8 February 2007

Save us from controversial Bills

The Nautilus Institute backgrounds the Fiji coup.

Commodore Bainimarama explained his actions by saying that the Qarase Government was "unable to make decisions to [save] our people from destruction." He said the deposed Prime Minister had "already conducted a 'silent coup' through bribery, corruption and the introduction of controversial Bill[s]".

The Qarase governments' practice of bribery and corruption remains an open question. The 1997 constitution provides for independent watchdog bodies and practices that allow corruption to be addressed. A self-serving military coup is not one of the constitutional options. If governments that bring in controversial bills deserve to be overthrown, then perhaps coup leader Bainimarama should read some of the controversy his emergency regulations, which purport to suspend the constitution, have generated.

Fiji reveals the gap at the heart of Howard's policy. Howard says nothing about human rights and does little about human rights. The Howard government has certainly condemned the coup and imposed sanctions, but a military take-over apparently does not trigger the Howard doctrine. I've argued the whole deputy sheriff thing was never intended for anything more than domestic consumption, but it's hard to see what would trigger the Howard doctrine if the overthrow of an elected government does not. Terror, perhaps, is in the eye of the beholder.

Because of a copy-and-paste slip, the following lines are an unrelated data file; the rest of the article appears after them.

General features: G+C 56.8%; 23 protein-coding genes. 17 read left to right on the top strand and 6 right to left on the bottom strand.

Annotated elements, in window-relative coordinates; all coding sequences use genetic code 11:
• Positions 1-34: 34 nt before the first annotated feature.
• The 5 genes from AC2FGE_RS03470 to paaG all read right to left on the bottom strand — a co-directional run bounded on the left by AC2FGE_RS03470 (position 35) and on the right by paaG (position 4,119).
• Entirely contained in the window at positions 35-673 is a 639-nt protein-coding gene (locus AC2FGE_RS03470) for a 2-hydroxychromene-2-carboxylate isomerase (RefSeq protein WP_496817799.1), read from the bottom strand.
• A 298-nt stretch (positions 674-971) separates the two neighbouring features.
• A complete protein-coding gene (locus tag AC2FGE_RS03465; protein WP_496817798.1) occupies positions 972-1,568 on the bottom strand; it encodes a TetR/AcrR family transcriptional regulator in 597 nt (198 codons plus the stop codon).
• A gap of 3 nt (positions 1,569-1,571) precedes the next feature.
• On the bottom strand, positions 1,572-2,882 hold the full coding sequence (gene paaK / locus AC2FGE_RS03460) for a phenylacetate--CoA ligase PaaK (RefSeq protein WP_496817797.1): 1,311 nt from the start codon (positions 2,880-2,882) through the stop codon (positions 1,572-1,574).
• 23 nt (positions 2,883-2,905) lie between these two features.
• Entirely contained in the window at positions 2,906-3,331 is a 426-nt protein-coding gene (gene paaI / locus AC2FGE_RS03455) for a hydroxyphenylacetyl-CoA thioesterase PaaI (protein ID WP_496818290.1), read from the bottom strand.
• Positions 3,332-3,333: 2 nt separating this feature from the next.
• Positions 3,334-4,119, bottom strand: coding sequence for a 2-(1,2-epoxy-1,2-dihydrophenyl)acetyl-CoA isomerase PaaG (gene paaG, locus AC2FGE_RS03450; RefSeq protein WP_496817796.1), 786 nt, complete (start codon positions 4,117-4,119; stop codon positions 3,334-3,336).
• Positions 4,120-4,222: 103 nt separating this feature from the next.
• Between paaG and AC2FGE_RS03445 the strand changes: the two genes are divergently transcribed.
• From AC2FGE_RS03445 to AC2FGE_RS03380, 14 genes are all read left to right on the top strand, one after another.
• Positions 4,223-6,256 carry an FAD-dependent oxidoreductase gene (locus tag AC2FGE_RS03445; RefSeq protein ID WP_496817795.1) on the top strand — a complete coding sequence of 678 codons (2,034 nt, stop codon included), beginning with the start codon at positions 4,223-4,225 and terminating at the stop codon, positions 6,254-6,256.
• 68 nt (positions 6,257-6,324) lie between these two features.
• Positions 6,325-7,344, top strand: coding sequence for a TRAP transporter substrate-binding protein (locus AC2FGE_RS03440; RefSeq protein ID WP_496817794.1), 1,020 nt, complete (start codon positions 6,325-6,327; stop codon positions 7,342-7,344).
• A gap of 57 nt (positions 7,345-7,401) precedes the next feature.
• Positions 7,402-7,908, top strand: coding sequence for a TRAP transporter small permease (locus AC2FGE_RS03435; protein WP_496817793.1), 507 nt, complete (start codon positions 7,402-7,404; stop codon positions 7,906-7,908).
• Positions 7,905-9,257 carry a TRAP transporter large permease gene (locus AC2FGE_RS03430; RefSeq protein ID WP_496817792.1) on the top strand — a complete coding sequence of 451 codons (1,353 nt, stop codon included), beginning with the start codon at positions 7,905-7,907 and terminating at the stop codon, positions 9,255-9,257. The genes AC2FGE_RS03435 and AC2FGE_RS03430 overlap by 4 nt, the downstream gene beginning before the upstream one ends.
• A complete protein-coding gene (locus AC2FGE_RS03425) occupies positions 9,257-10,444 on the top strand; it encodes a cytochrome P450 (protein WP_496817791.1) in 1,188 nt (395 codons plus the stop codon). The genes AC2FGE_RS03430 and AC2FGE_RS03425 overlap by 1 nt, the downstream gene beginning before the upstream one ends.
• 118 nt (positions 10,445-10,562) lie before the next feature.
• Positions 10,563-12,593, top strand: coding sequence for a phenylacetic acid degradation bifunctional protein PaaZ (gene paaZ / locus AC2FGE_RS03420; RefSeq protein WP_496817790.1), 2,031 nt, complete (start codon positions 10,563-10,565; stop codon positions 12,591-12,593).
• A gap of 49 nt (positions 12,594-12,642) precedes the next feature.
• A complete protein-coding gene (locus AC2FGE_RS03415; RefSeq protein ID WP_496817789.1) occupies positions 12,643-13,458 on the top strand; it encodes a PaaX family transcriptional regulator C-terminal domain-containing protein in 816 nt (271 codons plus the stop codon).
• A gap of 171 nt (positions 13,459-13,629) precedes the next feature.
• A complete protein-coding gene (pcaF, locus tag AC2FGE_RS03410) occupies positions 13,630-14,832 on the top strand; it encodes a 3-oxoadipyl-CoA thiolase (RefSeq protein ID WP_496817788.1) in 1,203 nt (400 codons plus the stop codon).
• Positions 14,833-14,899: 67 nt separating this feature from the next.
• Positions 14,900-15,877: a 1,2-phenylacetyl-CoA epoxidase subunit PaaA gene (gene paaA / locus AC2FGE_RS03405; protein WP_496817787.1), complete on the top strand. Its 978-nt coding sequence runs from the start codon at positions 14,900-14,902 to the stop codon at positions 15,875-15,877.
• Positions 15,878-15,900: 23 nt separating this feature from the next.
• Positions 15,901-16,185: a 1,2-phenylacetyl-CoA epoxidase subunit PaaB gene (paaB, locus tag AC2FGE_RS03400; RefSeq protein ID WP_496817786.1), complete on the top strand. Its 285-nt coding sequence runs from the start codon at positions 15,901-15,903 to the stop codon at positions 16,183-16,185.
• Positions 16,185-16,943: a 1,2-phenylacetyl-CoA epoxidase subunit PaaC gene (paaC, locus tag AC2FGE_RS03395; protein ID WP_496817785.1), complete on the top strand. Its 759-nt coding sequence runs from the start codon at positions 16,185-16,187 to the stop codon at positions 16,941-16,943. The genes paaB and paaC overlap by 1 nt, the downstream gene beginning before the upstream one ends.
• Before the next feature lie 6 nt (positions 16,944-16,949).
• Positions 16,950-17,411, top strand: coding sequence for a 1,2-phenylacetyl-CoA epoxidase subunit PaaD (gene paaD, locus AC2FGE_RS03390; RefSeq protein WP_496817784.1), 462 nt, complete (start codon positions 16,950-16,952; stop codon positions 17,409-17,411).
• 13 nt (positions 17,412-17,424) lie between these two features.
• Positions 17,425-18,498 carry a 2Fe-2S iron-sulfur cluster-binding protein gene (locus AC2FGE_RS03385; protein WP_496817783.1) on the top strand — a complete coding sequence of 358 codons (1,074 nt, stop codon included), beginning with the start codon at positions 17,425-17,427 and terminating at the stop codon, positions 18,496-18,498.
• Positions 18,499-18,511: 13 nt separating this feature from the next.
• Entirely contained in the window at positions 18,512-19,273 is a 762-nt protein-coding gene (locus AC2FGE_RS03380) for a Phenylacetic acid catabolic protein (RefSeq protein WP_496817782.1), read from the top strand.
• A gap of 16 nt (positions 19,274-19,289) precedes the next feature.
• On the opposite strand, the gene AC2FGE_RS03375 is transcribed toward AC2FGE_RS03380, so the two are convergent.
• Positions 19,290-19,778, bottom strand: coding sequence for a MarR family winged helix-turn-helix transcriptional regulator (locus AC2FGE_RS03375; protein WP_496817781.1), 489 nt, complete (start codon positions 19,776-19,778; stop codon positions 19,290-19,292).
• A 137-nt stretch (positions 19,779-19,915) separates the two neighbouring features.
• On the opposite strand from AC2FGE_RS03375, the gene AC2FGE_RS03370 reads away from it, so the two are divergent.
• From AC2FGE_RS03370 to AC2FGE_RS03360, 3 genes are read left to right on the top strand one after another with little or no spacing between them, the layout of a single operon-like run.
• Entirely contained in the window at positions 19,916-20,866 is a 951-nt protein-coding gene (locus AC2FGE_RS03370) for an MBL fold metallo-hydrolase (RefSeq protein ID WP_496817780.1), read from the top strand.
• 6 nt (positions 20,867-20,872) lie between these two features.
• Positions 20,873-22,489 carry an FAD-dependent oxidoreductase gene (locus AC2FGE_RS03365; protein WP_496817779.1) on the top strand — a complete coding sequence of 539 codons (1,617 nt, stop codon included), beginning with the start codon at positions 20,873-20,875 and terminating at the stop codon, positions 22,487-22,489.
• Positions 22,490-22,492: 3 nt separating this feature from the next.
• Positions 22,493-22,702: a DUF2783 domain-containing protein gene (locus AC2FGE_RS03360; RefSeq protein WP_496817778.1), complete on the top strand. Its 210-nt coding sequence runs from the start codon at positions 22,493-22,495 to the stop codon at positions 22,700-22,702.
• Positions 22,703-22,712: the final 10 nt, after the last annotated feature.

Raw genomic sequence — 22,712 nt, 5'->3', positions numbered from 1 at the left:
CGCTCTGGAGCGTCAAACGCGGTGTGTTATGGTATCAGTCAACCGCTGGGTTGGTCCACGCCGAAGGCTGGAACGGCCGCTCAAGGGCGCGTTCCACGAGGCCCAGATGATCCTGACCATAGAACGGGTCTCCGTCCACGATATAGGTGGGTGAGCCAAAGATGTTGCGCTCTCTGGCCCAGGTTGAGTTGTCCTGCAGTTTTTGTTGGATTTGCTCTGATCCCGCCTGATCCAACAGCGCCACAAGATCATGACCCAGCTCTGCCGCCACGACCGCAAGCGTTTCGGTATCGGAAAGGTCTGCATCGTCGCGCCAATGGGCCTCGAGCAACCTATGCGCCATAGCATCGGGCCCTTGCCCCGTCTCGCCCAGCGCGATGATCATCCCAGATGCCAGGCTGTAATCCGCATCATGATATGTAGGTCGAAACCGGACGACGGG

Incidentally, there's a weirdness. Bainimarama spent Christmas 2005 at Turtle Island in the company of several guests, including the Republican frontrunner for president, US Senator John McCain. It'd be nice to know what advice McCain gave him about preserving, protecting and defending the constitution.

No comments: